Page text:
• As in Method 1, compile and note where YourLib.lib is generated.
  2. Application Project: Link you executable with the static lib

    • As in Method 1, navigate to project properties
    • As in Method 1, modify your Debug Information property as needed
    • As in Method 1, edit Additional Library Directories
    • As in Method 1, edit Additional Dependencies
    • Now copy YourLib.lib to the directory specified in Additional Library Directories


  • Advantages of Z7? It's simpler, and the "Single-file" way of doing it. All the debug info is in the lib file.
  • Disadvantages of Z7? File size on-disk, link times, incompatible with "Minimal rebuild" (/Gm) feature, does not allow "Edit and Continue", older format (e.g. older paradigm)
  • Why don't I specify Debug Information Setting for Application Project? This post is concerned with how to get debug working in static lib code. The same "Method 1 vs Method 2" choice applies for the Application project as well.
  • Is it possible for PDB files to be in a separate folder from LIB? I specify both in my library directories, but it's not picking them up.
    – riv
    Sep 12, 2018 at 8:38
  • @riv there are a few options, see here.
    – bunkerdive
    Sep 13, 2018 at 13:47
  • @bunkerdive we want to set Configuration Properties->C/C++->Output Files->Program Database File Name using comand-line in make-file, so we ask is /PDB the right command or is that for something different?
    – Top-Master
    Dec 29, 2018 at 6:35
  • 1
    @Top-Master: if you see the answer below, you can set the pdb name like that, and then inspect the actual build commands run in the build output, to see what flags/params were used.
    – bunkerdive
    Apr 26, 2019 at 23:13
  • 1
    @bunkerdive: Thanks. I figured out my problem and explained it here: stackoverflow.com/questions/68507293/… Jul 27, 2021 at 16:49

I notice in VS2013 it is possible to set the program database file name in the C/C++ Output Files tab. Changing it from the default to something like $(OutDir)$(TargetName).pdb resolves the issue

  • Seems $(IntDir)vc$(PlatformToolsetVersion).pdb will make /Z7 invalid and need set to $(OutDir)$(TargetName).pdb to let it take effect in some case of update project from VS2010 to VS2015.
    – zzy
    Mar 30, 2018 at 9:19

Static libraries are implemented into the programs that use them.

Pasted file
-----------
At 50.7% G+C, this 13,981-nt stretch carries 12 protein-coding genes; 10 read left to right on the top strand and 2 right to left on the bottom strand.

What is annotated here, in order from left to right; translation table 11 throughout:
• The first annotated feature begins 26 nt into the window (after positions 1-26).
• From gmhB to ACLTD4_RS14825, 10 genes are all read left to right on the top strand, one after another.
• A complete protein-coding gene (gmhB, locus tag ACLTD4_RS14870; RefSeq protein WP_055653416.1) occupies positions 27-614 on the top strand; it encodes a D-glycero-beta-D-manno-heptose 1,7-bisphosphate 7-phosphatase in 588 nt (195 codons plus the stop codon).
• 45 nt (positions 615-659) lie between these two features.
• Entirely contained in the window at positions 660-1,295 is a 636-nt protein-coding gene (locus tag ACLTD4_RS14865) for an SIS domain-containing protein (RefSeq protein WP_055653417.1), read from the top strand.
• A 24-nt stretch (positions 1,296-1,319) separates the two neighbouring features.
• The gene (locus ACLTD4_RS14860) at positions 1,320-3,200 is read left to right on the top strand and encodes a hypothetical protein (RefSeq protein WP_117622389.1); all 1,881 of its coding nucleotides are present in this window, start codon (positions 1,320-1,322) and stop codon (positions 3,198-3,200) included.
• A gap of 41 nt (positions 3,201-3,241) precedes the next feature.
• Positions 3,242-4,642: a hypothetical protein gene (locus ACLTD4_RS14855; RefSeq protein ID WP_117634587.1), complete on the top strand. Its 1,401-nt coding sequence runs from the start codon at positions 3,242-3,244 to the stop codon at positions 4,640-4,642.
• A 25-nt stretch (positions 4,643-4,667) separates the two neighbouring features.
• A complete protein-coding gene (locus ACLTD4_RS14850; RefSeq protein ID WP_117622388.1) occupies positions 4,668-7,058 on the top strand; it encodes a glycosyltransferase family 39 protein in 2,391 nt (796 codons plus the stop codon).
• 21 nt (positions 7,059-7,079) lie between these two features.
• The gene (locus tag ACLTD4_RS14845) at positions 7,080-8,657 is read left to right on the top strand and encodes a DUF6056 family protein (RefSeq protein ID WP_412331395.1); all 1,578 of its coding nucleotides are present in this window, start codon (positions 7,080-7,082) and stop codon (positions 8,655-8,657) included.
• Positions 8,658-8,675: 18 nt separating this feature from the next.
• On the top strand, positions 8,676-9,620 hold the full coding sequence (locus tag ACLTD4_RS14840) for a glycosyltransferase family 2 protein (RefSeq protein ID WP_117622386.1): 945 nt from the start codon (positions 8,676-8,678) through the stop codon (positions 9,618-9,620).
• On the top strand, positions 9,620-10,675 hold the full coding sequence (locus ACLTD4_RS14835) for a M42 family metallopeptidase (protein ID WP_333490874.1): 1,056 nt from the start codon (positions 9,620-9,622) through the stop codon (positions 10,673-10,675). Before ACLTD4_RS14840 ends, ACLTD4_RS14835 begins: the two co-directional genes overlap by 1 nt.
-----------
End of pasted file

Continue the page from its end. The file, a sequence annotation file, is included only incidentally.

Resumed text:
If the program that uses them is using debug symbols, the compiled library code in that program will have symbols too.

PDB info from wikipedia:

When debug symbols are embedded in the binary itself, the file can then grow significantly larger (sometimes by several megabytes). To avoid this extra size, modern compilers and early mainframe debugging systems output the symbolic information into a separate file; for Microsoft compilers, this file is called a PDB file.

  • 5
    That is what I believed to be happening but this seems to just be false. I've gotten VS warnings saying PDBs cannot be found when linking to static libraries. Also, for exes/dlls VS produces 2 PDBs; I don't know what the seemingly meaningless one in the intermediate dir does but that's the only one produced for static libs, and as a different name than for exes/dlls.
    – David
    Sep 28, 2011 at 11:55
  • 4
    The only PDB produced for static libs (in the intermediate dir) is the debug information necessary when you link your dll/exe with this static lib. In case if you build both all of your static libs and your dll/exe on the same machine and don't move directories after build, these PDB are perfectly found and the debug information is included into exes/dlls. If you moved directories, or build static libs on another machine, VS fails to find the PDBs for static libraries and produces the warnings.
    – vond
    Nov 14, 2012 at 6:34

Weird behavior in VS2012. Building from scratch (or with /A option in nmake) will produce a .pdb file. Now delete the .lib and .pdb and rerun nmake (without /A of course, to run only link) and no .pdb file is output.